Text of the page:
Gates’s landownership has attracted particular attention because the billionaire has tried to make a name for himself in climate advocacy. Gates is currently promoting a book on the subject, and has positioned himself and the Gates Foundation as a leader in what the future of agriculture should look like, especially in regard to technology.
One Georgia farmer and environmental advocate, John Quarterman, told NBC that while he expected that Gates would encourage more sustainable practices after buying farmland nearby, his acquisition of that land didn’t change much. And the National Farmers Union has suggested that the growing number of non-farmer owners like Gates buying up farmland — and renting it out — could lead to practices that hurt the environment: Short-term farmers who rent land are less likely to take long-term conservation steps, the organization argues, and non-farmer owners don’t have the experience to “understand the importance of protecting natural resources.”
Others have floated the opposite idea: that Gates’s massive investment in farmland might have a direct relationship to his other climate efforts. Newsweek, for instance, recently suggested his land ownership “may be connected to his investments in climate change agricultural developments and Impossible Foods,” though it didn’t offer much support for that premise.
While Bill Gates has previously tried to separate his Gates Foundation work on the climate from his private investments, Cascade Investment has defended its record on sustainability.
In response to criticism, a spokesperson for Cascade Investment emphasized that it had enrolled all its farmland in a program by Leading Harvest, a nonprofit that releases standards for sustainability focused on biodiversity, conservation, and soil. “Cascade plans to continue to evaluate and implement new initiatives that will improve the overall sustainability of its farmland portfolio,” the spokesperson told Recode.
More broadly, Gates and other wealthy buyers of farmland have also been criticized for contributing to the concentration of land ownership. Because they can usually make higher bids than what local farmers can afford, fewer people end up owning their own farmland. As University of New Mexico professor Nick Estes wrote for the Guardian in April, this results “in a greater push for monocultures and more intensive industrial farming techniques to generate greater returns,” while Indigenous people and small farmers “are more cautious with the use of land.”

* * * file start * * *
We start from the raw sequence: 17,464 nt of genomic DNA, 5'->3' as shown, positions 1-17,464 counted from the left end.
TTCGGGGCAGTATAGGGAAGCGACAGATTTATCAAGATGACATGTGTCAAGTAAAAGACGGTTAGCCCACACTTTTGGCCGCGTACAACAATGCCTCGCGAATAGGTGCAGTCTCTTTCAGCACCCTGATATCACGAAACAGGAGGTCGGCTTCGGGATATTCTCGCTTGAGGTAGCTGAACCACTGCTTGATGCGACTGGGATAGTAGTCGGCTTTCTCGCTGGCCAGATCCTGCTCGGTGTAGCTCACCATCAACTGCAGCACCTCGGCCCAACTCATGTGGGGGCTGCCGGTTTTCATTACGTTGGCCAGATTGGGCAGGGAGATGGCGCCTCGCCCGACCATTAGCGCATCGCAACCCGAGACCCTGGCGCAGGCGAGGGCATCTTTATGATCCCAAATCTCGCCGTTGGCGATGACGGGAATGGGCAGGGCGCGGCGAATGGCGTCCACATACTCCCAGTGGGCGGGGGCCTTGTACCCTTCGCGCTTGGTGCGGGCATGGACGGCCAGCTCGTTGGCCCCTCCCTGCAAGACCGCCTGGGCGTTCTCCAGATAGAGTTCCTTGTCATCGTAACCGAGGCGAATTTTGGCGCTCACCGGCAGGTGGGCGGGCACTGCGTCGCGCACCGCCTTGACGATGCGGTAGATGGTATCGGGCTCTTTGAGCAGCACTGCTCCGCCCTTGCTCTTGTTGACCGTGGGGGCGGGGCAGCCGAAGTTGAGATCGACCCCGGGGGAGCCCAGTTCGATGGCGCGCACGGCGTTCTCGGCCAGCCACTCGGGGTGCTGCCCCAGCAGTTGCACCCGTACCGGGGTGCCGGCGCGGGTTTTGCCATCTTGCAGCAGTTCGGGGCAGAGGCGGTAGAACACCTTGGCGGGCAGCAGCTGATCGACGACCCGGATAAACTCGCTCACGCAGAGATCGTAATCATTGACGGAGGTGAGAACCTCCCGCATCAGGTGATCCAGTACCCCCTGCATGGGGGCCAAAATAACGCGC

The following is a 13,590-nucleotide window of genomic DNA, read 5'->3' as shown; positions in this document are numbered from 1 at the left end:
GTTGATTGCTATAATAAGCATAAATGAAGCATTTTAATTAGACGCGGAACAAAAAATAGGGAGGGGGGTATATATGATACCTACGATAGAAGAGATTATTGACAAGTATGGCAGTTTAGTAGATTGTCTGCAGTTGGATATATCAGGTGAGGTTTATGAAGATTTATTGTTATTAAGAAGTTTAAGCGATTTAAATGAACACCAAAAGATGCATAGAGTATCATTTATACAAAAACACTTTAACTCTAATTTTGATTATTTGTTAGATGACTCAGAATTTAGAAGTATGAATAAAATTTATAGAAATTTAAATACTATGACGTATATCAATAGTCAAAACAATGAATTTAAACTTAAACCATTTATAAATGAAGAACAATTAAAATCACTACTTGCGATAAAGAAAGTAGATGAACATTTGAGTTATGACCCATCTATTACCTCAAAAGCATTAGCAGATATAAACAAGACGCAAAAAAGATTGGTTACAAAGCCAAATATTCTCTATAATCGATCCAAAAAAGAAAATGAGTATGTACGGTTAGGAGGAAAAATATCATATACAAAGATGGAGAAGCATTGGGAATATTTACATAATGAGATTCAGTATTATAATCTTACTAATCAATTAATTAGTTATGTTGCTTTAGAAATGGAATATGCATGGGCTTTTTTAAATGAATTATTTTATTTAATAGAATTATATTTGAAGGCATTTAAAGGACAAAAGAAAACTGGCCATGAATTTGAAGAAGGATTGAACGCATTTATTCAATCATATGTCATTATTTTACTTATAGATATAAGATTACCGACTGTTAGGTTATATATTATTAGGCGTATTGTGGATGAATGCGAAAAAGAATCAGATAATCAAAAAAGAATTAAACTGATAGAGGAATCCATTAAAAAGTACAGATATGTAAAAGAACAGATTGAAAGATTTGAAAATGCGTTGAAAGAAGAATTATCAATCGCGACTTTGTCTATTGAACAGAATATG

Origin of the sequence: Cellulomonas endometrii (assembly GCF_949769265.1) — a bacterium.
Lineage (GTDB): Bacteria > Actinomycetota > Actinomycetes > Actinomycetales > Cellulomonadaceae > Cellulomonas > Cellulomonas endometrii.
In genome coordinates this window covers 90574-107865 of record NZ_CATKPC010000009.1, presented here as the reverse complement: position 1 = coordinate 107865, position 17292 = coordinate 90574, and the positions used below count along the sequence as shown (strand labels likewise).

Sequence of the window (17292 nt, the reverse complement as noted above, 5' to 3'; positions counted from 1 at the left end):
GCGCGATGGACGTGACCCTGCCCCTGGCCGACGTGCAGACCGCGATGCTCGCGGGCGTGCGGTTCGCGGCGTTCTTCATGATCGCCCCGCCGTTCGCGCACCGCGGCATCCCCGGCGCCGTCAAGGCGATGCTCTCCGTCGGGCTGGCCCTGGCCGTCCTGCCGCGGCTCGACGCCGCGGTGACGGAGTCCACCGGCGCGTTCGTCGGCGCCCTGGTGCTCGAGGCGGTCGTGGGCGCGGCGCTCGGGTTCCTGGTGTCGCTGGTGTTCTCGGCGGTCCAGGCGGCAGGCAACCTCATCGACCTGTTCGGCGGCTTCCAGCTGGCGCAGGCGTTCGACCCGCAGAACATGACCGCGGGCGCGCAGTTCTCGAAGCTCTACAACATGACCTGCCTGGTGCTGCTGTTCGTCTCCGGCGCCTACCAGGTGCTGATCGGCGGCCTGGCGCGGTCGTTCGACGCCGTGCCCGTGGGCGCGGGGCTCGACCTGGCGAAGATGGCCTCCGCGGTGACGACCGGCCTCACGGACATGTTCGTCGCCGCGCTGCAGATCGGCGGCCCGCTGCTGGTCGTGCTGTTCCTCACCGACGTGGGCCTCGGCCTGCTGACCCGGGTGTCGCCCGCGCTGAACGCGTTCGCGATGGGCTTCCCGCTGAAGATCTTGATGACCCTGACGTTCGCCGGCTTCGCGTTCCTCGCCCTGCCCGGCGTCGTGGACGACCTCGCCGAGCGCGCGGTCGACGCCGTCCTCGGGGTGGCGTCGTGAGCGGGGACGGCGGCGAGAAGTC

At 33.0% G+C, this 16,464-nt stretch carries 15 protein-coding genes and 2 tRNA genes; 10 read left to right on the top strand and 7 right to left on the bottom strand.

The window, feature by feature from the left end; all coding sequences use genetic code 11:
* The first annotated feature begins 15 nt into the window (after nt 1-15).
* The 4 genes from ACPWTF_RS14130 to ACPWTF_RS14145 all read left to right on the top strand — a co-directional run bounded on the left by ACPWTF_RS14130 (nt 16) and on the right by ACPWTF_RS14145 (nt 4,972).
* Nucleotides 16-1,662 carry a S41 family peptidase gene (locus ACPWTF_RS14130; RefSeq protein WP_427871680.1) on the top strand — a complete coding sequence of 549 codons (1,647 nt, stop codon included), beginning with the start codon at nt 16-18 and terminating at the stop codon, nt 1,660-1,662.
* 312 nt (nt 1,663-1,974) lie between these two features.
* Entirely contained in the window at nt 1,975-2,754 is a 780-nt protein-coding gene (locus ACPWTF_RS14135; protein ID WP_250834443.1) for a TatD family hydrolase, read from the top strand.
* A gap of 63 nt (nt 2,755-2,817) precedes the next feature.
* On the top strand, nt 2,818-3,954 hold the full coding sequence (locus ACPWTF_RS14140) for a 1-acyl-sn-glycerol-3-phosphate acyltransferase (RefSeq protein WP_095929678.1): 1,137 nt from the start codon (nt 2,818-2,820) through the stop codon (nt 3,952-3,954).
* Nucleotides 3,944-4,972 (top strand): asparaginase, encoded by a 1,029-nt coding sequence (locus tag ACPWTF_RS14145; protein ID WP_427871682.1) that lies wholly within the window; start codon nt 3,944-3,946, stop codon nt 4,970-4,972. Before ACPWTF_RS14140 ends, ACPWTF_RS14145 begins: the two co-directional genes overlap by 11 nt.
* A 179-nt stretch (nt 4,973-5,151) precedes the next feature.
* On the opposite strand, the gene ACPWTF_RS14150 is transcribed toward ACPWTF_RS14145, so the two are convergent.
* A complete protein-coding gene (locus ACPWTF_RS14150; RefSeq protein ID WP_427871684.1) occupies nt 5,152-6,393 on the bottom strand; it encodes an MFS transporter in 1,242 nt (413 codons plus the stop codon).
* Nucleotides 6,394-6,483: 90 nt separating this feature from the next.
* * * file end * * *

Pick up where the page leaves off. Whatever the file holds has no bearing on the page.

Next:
The issues at play go beyond what pieces of land Bill Gates has bought. “People tend to look either for the salvation story — he’s doing this to save the planet — or they look for the opposite — you know, it’s just another greedy landowner,” Bruce Sherrick, an agriculture professor at the University of Illinois Urbana Champaign, told Recode. Sherrick, who is on the board of Leading Harvest, says that Gates-owned farms are taking a positive step by following Leading Harvest’s standards.
Gates himself made a point to differentiate his climate advocacy and his investments. In a Reddit AMA in March, the billionaire seemed to try to separate his climate advocacy and his personal investments when asked about his wealth of land. “My investment group chose to do this. It is not connected to climate. The agriculture sector is important,” he said in the post, before adding a more general comment about deforestation and biofuels.
But whatever Gates might wish, many observers can’t quite separate the two things. For them, Bill Gates the environmentalist is also Bill Gates the commercial farmland owner, and they think the two roles are connected even if Gates doesn’t consider them to be.